Aluminium metallurgy made simple

Materials World magazine
,
3 Jun 2011
Optical micrograph showing the dual phase microstructure

A simplified powder metallurgy process for mechanically alloyed aluminium (MA AI) that uses magnesium may lead to faster and efficient production of small engineering component parts.

The new method would mean a single cycle of cold pressing and sintering could be employed to produce engineering parts to near net shapes. This is achieved by enhancing the sinterability of the MA Al powder with the addition of elemental magnesium combined with a high compacting pressure, or by changing the sintering characteristics of the MA Al powder by milling in an ammonia atmosphere.

Lead Professor Jose Rodriguez at the Universidad de Sevilla, in Spain, explains, ‘Aluminium base powder particles are difficult to sinter due to the presence of a tenacious surface oxide film. This oxide layer is a barrier to sintering, since it inhibits material transport and, therefore, the formation of necks between aluminium particles. Aluminium oxide films are also stable at normal sintering temperatures and atmospheres. The magnesium works to reduce these oxide skins.’

He adds, ‘The MA Al powders are consolidated by the press and sinter technique. The as milled Al powder, eventually in the annealed condition, is blended with a very small amount of magnesium powder (0.15%Mg)’. In terms of production efficiency he says, ‘The new process [involves] only a 20 minutes mixing stage for sintering and a heat treatment that takes two hours.’

According to Rodriguez, magnesium can form with aluminium during sintering at temperatures higher than the eutectic temperatures of 450 and 437ºC, both these factors facilitate sintering.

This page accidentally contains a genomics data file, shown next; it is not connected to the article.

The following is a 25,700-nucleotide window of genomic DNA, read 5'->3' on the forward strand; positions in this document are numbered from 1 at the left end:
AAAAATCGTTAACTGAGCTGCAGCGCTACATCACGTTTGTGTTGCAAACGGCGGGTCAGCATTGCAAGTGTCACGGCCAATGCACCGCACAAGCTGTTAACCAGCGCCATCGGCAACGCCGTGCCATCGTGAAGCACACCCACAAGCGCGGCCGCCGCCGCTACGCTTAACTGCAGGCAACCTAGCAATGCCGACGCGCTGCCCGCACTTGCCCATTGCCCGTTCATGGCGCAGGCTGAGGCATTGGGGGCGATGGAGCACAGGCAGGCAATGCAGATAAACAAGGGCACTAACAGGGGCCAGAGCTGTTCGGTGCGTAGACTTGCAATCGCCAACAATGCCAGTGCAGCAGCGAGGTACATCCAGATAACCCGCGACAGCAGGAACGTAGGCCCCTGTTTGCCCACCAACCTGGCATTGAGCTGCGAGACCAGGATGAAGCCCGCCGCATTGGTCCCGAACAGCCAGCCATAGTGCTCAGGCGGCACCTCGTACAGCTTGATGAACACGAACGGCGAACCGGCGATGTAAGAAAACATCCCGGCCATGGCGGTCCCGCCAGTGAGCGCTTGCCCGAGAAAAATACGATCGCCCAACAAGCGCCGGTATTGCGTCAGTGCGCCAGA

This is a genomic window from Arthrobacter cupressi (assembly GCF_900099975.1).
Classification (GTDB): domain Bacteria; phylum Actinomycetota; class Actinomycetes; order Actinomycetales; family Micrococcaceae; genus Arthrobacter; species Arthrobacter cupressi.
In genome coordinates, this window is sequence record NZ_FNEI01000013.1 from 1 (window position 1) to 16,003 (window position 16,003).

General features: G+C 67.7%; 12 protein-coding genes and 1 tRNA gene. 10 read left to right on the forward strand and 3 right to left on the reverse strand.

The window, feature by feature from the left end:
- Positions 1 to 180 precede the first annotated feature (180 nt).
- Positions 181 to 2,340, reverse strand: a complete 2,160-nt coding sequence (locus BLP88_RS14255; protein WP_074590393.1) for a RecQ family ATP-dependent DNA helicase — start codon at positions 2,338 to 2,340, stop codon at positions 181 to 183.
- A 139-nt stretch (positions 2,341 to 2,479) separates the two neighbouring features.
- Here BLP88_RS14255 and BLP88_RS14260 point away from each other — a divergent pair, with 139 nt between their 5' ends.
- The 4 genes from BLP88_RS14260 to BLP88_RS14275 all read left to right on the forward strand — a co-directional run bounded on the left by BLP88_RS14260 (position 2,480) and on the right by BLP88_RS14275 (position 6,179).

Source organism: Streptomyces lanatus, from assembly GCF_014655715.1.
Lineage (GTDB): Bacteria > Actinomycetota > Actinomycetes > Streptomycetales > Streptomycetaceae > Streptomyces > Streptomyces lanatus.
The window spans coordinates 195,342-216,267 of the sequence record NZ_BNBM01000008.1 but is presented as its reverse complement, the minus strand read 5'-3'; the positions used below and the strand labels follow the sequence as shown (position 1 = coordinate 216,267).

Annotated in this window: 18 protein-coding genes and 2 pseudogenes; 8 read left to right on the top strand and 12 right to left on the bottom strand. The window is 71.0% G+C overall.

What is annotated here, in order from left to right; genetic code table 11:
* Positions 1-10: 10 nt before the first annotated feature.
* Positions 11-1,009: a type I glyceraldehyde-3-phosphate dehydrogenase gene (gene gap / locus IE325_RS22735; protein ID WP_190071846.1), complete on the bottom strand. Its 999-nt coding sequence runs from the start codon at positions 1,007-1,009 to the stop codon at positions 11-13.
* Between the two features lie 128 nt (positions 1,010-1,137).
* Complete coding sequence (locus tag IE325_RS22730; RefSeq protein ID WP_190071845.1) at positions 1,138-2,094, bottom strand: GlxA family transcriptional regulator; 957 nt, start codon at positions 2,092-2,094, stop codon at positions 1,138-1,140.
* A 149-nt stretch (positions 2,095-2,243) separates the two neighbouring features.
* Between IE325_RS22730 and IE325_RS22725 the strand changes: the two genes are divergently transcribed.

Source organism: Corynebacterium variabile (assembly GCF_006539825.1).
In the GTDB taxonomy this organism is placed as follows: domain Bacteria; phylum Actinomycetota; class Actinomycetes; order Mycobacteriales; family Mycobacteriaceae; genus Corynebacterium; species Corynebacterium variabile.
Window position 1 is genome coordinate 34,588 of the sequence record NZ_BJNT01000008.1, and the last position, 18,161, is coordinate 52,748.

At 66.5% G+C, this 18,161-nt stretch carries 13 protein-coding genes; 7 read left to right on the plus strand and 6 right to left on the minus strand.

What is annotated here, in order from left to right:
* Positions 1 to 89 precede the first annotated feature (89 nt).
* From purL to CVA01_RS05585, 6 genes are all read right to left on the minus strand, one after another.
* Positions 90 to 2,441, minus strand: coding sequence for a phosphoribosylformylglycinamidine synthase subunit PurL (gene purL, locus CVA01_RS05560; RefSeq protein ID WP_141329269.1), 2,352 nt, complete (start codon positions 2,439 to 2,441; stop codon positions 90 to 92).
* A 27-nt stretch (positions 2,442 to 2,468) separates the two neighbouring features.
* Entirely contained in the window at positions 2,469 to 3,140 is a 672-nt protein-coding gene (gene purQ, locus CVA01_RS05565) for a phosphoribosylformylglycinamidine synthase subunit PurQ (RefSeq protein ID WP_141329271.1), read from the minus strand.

On the other hand, metal–metal contacts are increased at the compaction stage when the MA Al powder is used in its annealed condition. This enables a lower compacting pressure to be used, thus facilitating the consolidation processing of the powder blend.

To test the technique, the team applied pressures ranging between 600 and 1,120 MPa. In some experiments, the MA Al powder was vacuum annealed at (five pascal pressure units) at 600ºC for two hours, before blending with magnesium. Both cylindrical (12mm diameter), and mass (less than four grammes) and flat ‘dog-bone’ tensile specimens (net dimensions – 25x4x4mm) are directly consolidated, without machining, resulting in a yield of ultrafine grained bulk powder metallurgy aluminium with a grain size of 700nm.

The blending of magnesium was found to improve the mechancial properties of the nanocomposite aluminium powder and increase both the ductility and tensile strength of the parts, argues Rodriguez.

‘The extent of the increase depends on the compaction strength of the consolidated pressure employed. For a cold pressure of 1,120MPa, the improvement in elongation to failure is 175%, with a simultaneous increase in ultimate tensile strength of 120%. The favourable effect of magnesium is especially remarkable in improving tensile properties. Bulk samples have so far had fairly satisfactory ductility (3%) and strength (223MPa). The samples have also performed remarkably under high temperature.’

However, he adds that tensile strength could be improved further by a better control of the annealing atmosphere.

Another important structural feature of powder metallurgy products is porosity – amount, pore size and shape, he notes. Ductility and resistance to fatigue and fracture are increased when the volume of porosity is small, and the pores are fine and round. Tests of the material MA AlMg/700 reveal a good average pore size of 5.5μm and an aspect ratio of 0.43, says Rodriguez.

The next step will involve completing more studies on mechanical properties such as fracture toughness and fatigue. Further developments will consist of adding new elemental powders as sintering aids.

Bob Blake, Technology Expert for the Materials Knowledge Transfer Network, comments, ‘The transport sector’s needs for lightweighting and low cost could be strong drivers for structural parts made using the press and sinter route with mechanically alloyed aluminium alloys. As well as the attainment of the necessary properties, the relatively high cost of powder preparation of these powders compared with iron powder, needs to be considered.’